As by the taking of Nashville Columfate of Donelson. Without the latter, bus was seriously endangered, orders it was defenceless; and hence, when were issued by Beauregard and the news came, on Sunday forenoon, Johnston, on the 18th of Februthat the fort was lost, the city was ary, to destroy part of the track and thrown into consternation. Floyd des. bridges of the Memphis and Ohio troyed the bridges over the Cumberland, Railroad, preparatory to a removal of and hastened away.

“ An earthquake," the forces at Columbus to Island No. says Pollard, “ could not have shocked 10, about forty-five miles below, on the the city more. The congregations at Mississippi River. This was soon after the churches were broken up in confu. accomplished; and on the 4th of March, sion and dismay ; women and children when an armed reconnaissance was rushed into the streets, wailing with made as far as Columbus by the gun terror; trunks were thrown from three boats and transports with troops, it story windows in the haste of the fugi. was found to have been abandoned by tires; and thousands hastened to leave the rebels, as wholly untenable.


Cs. IX.)




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General Halleck, in command of the have spoken of the movements in Misdepartment, issued, Feb. 22d, an order souri, and the general result up to the for the regulation and behavior of the close of 1861. Sharp skirmishing troops. Among other things he said, took place at Mount Zion, Dec. 28th, "it does not belong to the military to and at Fayette, January 8th; but with. decide upon the relation of master and out material result. Our forces under slave. Such questions must be settled Gens. Sigel and Asboth, and Cols. J. by civil courts. No fugitive slave will, C. Davis and Carr, combined at the therefore, be admitted within our lines close of the month, under comor camps, except when specially ordered mand of Gen. S. R. Curtis, a by the general commanding.”

distinguished officer of the U. S. army. The successful operations of our army Early in February, these divisions produced much excitement in the South, pushed rapidly from Rolla, the termiand the leaders in the rebellion began nation of railroad communication with to understand better what a gigantic St. Louis, toward Springfield, where the struggle it was in which they had en rebel General Price had taken


his gaged. Every man, young and old, headquarters and secured supplies for was called for. Boards of police in his men. He had raised an army of every county in Mississippi were ap. 4,000 men, built huts, and was in a pointed preparatory to drafting; and rather comfortable position, as he the governor of Arkansas, hy proclama- thought; but the approach of Curtis tion, drafted into immediate service warned him of danger. A sharp skirevery man in the state subject to mili- mish took place near Springfield; and tary duty, requiring him to respond Price, on the 12th of February, during within twenty days. In this way, and the night, decamped, the U. S. troops under such pressure, was begun that entering the town early next morning. system of measures which resulted in Immediately the pursuit after Price was the passing of a conscription act by the begun, and continued a hundred miles Confederate Congress, April 16th, and or more from Springfield into Arkansas. the raising a large force during the en. On the 18th, the state line was crossed; suing summer months. *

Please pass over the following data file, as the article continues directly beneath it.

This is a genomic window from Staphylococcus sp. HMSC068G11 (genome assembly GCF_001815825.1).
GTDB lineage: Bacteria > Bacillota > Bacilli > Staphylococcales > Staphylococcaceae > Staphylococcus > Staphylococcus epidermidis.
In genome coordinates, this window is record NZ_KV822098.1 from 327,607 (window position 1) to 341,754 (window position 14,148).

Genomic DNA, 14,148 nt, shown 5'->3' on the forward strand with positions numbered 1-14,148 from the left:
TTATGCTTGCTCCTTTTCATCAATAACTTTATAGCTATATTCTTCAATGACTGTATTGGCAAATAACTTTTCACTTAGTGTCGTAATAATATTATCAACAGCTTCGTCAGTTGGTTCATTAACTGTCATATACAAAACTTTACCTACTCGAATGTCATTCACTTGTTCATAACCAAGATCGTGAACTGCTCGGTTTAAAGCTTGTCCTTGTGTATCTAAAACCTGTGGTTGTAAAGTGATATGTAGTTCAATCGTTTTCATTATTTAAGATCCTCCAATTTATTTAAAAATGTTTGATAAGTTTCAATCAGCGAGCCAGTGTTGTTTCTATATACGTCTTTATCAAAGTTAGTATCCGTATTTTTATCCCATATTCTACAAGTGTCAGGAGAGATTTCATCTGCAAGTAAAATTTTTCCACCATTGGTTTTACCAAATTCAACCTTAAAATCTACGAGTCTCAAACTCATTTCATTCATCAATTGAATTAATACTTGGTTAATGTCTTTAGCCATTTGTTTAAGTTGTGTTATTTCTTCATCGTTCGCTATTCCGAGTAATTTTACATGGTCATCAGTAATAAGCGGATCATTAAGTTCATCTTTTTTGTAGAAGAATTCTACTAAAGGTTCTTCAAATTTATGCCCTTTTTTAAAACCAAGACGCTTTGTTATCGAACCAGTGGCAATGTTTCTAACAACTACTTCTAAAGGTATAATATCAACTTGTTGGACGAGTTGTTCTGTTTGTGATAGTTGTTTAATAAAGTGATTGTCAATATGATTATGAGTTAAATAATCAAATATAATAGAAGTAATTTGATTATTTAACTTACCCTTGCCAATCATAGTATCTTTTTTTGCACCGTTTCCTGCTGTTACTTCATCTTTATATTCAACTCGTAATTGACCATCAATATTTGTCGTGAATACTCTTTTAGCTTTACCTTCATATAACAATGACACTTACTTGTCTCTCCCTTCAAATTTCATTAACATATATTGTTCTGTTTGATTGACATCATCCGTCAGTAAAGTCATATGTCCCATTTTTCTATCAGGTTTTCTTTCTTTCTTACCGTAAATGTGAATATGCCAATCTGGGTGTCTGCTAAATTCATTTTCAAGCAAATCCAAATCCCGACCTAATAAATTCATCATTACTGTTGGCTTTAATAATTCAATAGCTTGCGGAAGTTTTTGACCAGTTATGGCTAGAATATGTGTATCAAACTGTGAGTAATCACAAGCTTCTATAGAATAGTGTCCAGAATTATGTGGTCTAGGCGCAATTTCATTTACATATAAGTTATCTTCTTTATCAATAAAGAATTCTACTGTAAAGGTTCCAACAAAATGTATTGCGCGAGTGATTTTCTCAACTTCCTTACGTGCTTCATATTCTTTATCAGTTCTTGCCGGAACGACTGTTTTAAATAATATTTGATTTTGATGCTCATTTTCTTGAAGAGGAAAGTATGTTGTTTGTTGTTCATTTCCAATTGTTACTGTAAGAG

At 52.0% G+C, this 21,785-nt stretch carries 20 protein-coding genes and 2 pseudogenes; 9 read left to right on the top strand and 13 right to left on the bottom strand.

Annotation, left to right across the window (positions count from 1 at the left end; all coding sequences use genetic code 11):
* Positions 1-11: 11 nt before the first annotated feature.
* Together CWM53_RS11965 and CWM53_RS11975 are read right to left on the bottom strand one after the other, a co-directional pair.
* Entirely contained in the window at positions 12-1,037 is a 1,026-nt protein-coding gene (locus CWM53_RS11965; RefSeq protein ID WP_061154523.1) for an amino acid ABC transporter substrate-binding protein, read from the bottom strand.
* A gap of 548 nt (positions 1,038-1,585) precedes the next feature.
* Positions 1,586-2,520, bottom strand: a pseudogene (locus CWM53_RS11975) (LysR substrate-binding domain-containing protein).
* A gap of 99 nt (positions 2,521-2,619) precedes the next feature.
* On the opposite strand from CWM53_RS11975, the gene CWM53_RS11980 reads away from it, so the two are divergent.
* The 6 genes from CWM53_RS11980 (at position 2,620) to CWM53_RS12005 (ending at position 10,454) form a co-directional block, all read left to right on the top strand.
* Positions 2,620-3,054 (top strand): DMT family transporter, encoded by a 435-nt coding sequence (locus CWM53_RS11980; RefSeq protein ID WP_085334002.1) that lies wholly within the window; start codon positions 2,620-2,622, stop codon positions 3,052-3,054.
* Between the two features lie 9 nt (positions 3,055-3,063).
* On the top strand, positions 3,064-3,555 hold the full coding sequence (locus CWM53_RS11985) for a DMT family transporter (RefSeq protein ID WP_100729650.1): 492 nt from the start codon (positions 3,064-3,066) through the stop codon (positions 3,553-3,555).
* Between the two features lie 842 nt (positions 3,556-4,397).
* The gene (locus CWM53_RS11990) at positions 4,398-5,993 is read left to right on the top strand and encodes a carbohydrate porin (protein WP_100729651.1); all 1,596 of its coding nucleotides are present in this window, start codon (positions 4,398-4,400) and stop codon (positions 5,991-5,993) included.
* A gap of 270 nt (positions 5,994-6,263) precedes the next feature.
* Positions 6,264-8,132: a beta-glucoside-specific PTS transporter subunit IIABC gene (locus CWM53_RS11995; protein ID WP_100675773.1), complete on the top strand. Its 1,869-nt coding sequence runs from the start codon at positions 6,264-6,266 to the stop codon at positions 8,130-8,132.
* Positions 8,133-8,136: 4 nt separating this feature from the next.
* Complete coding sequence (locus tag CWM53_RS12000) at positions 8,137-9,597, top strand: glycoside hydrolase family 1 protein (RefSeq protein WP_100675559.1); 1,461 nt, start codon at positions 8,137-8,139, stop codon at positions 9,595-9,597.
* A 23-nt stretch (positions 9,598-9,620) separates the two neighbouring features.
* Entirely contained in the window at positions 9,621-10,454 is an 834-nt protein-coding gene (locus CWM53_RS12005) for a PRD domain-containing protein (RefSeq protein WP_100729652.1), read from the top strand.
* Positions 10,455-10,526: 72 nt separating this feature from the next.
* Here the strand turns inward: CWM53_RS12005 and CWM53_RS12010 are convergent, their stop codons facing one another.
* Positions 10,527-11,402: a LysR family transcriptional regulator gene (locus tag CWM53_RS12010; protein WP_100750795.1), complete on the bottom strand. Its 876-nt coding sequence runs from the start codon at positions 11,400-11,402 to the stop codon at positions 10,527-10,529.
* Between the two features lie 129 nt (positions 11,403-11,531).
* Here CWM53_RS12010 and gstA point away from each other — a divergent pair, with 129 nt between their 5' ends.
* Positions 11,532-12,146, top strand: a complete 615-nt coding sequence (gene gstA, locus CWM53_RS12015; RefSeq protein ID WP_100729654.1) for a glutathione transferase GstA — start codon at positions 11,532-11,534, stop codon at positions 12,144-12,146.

on the 19th, Price, having had some reIn a previous chapter (see p. 89) we inforcements, attempted to make a stand

at Sugar Creek; but was speedily de. * By this act all over eighteen and under thirty were feated. On the 23d of February, Curtis conscripted for the war, and none were allowed exemption who were at the time in service, whether under eigh. entered and took possession of Fayetteteen or over thirty-five. All this was irrespective of ville, capturing a number of prisoners, state laws and regulations. In September, 1862, an. other act of conscription was passed, calling out every

stores and baggage. The enemy burnt man between thirty-five and forty-five, and all youths part of the town before leaving on their as soon as they became eighteen years of age. The flight over the Boston Mountains.* work was carried on with unrelenting vigor and energy, and every means resorted to in order to collect and have ready for use a military force sufficient to * Gen. Halleck, in a dispatch, made mention of a meet the immense army our government was bringing shocking exhibition of the malice of the rebels : “ forty

į two officers and men of the 5th Missouri cavalry wire

into the field.